Richardson and Viterra, two large Canadian grain trading companies who had their licenses suspended after Chinese officials alleged they had detected quarantine pests in canola shipments, are now allowed to export canola seed again to China.
In a statement released on Wednesday this week, Mary Ng, Canada’s trade minister and Marie-Claude Bibeau, the country’s agriculture minister, said they welcomed this decision to remove the restrictions on the two exporters.
“Canada will always firmly uphold the international rules-based trade system and related dispute settlement mechanisms, as well as a science-based approach to resolving such issues.”
Jim Everson, Canola Council of Canada (CCC) president, weighed in on the move, describing it as a positive step forward, and that it would restore full Canadian trade in canola with China. “We will continue efforts to nurture and maintain a predictable, rules-based trade environment,” he added.
Canada requested WTO consultations with China in September 2019, on the basis that China had not provided sufficient scientific evidence to justify its measures on the Canadian canola seed exporters. WTO members eventually agreed to establish a panel in July 2021 for the case and the panel was composed in November 2021.
Market access restrictions for canola seed to China were first implemented on March 6, 2019. Up until those export challenges, China had been a major market for Canadian canola, accounting for approximately 40% of all its canola seed, oil and meal exports, said the Council.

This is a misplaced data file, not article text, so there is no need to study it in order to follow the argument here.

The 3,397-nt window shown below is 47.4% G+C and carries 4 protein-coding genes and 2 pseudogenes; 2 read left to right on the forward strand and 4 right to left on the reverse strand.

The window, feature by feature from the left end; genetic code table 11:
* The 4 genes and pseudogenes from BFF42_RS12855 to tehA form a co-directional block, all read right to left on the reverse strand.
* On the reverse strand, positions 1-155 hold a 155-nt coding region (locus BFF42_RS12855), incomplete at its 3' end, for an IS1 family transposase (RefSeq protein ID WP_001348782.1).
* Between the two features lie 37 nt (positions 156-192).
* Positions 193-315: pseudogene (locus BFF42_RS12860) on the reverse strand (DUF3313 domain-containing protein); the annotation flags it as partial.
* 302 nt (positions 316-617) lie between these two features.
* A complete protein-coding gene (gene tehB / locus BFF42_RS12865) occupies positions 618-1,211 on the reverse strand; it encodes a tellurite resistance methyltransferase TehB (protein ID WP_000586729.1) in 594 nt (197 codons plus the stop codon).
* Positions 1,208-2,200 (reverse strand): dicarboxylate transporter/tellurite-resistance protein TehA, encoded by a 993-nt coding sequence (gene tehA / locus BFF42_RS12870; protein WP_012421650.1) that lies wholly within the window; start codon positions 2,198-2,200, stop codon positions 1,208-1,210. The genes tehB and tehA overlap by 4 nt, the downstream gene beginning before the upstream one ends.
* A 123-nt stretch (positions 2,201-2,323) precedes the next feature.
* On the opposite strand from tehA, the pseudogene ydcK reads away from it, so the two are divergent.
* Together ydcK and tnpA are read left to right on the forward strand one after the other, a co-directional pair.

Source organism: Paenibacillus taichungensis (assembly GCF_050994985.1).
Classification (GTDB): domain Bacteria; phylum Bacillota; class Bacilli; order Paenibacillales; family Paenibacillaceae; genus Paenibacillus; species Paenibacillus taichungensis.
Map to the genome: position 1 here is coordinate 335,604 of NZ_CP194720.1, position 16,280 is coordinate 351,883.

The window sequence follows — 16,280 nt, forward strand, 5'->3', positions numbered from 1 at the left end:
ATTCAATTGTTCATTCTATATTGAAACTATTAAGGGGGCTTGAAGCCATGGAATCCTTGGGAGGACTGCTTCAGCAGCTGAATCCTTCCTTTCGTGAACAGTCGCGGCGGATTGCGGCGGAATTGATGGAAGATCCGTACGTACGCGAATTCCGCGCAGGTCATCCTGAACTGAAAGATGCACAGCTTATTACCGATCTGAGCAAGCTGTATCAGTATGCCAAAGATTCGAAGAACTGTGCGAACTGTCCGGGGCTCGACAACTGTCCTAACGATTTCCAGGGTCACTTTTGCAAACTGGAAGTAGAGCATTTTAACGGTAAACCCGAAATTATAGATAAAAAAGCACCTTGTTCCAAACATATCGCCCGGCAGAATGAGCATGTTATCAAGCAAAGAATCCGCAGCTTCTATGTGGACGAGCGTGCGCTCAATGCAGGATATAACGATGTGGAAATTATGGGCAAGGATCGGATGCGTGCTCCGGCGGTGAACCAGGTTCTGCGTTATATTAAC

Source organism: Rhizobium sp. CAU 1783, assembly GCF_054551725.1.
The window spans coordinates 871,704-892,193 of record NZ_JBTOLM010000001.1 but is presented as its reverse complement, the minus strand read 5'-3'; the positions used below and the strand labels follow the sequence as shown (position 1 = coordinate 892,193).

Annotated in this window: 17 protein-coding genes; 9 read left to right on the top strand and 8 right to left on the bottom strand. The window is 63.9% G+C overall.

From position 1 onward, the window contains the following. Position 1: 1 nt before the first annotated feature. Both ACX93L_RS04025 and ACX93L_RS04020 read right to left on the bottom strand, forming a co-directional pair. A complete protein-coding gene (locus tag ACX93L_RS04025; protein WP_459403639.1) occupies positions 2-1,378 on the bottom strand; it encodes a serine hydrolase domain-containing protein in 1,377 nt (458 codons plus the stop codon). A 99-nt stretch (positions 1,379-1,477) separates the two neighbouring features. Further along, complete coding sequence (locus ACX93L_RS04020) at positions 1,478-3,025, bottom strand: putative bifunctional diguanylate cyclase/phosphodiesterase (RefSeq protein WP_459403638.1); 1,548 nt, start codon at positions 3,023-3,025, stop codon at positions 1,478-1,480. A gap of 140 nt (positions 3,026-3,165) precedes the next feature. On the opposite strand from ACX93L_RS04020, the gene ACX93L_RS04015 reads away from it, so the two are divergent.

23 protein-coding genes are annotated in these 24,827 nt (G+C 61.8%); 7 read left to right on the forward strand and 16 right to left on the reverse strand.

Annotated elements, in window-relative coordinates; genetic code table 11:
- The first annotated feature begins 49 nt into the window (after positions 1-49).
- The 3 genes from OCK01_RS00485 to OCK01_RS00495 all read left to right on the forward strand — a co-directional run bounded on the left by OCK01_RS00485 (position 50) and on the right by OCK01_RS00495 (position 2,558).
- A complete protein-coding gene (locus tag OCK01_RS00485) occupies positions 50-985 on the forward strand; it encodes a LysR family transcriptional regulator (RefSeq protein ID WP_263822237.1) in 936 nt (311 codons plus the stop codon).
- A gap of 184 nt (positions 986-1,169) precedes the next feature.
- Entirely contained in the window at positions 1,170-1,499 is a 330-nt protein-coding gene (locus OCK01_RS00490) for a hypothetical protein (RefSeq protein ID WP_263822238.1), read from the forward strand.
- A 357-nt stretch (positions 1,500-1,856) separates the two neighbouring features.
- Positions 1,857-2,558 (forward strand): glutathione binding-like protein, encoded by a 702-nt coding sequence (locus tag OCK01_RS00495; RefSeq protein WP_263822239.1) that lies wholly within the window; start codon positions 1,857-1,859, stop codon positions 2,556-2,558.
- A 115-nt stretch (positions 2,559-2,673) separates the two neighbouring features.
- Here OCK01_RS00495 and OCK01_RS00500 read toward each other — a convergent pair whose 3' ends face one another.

Seed exports to China fell from $2.8bn in 2018 before the restrictions to $800m in 2019, $1.4bn in 2020 and $1.8bn in 2021, according to the CC. Canola oil and meal exports from Canada to China continued, however.
Trade vital for Canada’s canola industry
Canola is one of the most important crops in Canada. The vast majority of canola production is exported, either in the form of seed, oil or meal. This makes trade vital for the industry. Any disruptions to market access have negative financial impacts to farmers, grain companies, processors and other industry participants, said the CCC, in a report last year.
Raw, unprocessed canola seed is the largest exported product by volume and by value. Canola meal exports are focused on markets with significant import protein demand and where canola meal, which is used mainly for animal feed, makes economic sense compared to alternative products, reads that publication.
Breakdown of Canadian canola exports by seed, meal and oil and per market.
For Canadian canola, the largest export market is the US, followed closely by China. Japan, the EU and Mexico round out Canadian canola’s top buyers internationally. China represents a significant buyer for seed, oil, and meal while the US is the dominant buyer of oil and meal.